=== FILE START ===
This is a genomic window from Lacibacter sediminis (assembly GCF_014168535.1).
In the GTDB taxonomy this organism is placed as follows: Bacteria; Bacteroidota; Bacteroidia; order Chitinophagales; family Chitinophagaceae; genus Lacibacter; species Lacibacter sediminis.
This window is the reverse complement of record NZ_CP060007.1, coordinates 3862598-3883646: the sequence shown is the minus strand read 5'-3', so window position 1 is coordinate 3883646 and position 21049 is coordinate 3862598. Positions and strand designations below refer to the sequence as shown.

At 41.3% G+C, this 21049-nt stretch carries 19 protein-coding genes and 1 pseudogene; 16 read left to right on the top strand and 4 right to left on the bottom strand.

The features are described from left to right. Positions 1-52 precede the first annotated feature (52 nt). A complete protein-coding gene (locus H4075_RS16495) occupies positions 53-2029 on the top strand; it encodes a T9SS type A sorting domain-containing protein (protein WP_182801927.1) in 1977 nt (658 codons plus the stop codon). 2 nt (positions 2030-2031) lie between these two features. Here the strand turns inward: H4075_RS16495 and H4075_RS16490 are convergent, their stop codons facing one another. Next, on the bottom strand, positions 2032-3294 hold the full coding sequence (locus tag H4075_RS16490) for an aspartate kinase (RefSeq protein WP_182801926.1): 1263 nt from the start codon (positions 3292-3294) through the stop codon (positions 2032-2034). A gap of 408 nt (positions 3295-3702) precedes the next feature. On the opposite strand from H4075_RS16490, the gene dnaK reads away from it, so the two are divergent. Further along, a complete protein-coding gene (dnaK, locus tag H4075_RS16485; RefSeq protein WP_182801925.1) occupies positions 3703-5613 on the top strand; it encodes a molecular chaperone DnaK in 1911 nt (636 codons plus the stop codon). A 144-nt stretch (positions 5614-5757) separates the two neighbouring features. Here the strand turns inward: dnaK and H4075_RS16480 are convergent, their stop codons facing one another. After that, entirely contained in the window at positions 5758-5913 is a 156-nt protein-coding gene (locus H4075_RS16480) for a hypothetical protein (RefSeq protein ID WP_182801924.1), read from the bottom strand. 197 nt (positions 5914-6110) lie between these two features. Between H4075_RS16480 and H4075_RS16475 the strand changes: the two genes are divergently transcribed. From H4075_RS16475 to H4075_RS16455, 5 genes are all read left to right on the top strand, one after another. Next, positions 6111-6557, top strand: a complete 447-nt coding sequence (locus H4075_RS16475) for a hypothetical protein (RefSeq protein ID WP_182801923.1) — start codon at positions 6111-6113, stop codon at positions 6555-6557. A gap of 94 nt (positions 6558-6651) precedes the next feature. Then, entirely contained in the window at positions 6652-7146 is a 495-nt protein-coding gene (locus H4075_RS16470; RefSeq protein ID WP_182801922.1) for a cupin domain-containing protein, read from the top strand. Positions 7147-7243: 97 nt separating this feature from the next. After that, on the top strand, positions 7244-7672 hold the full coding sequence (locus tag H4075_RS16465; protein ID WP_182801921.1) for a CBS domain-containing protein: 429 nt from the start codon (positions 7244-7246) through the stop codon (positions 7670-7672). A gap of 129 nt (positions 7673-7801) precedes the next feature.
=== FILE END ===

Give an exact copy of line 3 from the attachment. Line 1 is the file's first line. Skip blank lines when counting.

This window is the reverse complement of record NZ_CP060007.1, coordinates 3862598-3883646: the sequence shown is the minus strand read 5'-3', so window position 1 is coordinate 3883646 and position 21049 is coordinate 3862598. Positions and strand designations below refer to the sequence as shown.